Doing her research for the books, she met craftspeople such as Christopher Sullivan from Lauragh, Co. Kerry, who fashioned súgán chairs made from his own oat straw he grew.
“My husband and I took to the road with a tiny tent,” says Claudia.
“I cold-called, knocking on doors; asking people about old furniture.”
She uncovered treasures still in use.
“I often found entire houses still functioning in the old ways,” says Claudia.
“Often, these houses were occupied by an elderly person living alone. They saw no need to replace old dressers and settles and continued to bake using the bastable on the hook above the fire.”
There was always a welcome for Claudia.
“The loveliest part of my work was going into farmhouses and finding things still in kitchens and talking to people about the furniture they had kept and loved. The people loved chatting to me and it was nice getting to know them.”
Claudia enjoyed wonderful hospitality.
“They’d start to lay the table and lay out the most amazing feasts!”
She believes kitchens today are designed for aesthetic reasons rather than practical ones.
“Back in the day, nothing was for show. Everything had its use.”
Her book offers us gems of information that we discover for the first time. Our ancestors wasted nothing.
“People knew how to live simply and use the bare necessities to the best of their ability. They made the best use of small spaces in the home.”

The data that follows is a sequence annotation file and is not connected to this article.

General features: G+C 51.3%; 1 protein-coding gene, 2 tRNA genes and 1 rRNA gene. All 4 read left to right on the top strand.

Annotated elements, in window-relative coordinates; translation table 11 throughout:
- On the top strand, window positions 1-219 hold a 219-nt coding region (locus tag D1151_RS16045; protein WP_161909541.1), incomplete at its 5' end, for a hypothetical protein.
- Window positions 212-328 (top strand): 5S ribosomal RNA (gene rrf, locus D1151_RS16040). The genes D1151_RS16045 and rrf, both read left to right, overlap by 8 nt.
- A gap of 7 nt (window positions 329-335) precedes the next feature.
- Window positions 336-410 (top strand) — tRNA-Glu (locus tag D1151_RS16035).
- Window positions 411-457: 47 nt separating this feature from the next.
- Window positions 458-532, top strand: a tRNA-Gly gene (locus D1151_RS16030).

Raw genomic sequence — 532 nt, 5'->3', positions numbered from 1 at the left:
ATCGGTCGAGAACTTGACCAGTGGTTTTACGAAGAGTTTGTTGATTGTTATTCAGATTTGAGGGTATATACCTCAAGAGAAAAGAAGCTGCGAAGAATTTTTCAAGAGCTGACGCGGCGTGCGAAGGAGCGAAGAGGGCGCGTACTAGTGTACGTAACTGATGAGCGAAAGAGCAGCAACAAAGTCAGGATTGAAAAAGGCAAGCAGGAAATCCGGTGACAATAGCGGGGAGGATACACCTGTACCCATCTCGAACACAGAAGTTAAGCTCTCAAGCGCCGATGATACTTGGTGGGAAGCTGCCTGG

The humble flour bag had many roles to play.
“Flour bags were often recycled as clothing, aprons, or table cloths,” says Claudia. “And there was a message on the label of the flour bag on how to remove it, signifying that the flour millers knew the bag would be put to further use.”
Looking at the glossy photographs, readers can be transported back to those halcyon days of childhood when the smell of turf and the smell of freshly baked soda bread was like a piece of home-made heaven.
Claudia recalls those carefree days of childhood in West Cork.
“One of my fondest memories were trips to the local creamery on the back of a cart,” she says.
“The creamery was just fascinating, like a swimming pool with everybody pouring their churns in. It was very much a community thing where people met and chatted.
“You’d have to stay there for an hour or two and there was a little shop where we got Fox’s Glacier Mints and Taytos.”
Life was different in West Cork to life in the Big Smoke. The freedom was wonderful.
“You were like a farmer’s child running around the yard, jumping off ponies and horses and chasing the pigs. I loved it.”
People everywhere will love Claudia’s ‘bible’ of the fascinating story of Irish furniture as well as the revealing chapter on Small Furnishings and Utensils.
The attractive book will make a lovely addition to the coffee table and it will add a flourish of good old-fashioned nostalgia to every home.
Irish County Furniture and Furnishings 1700-2000, by Claudia Kinmonth, is published by Cork University Press, priced at €39.
Cork University Press are offering Echo readers 20% off if they quote the code ICF and contact firstname.lastname@example.org to order.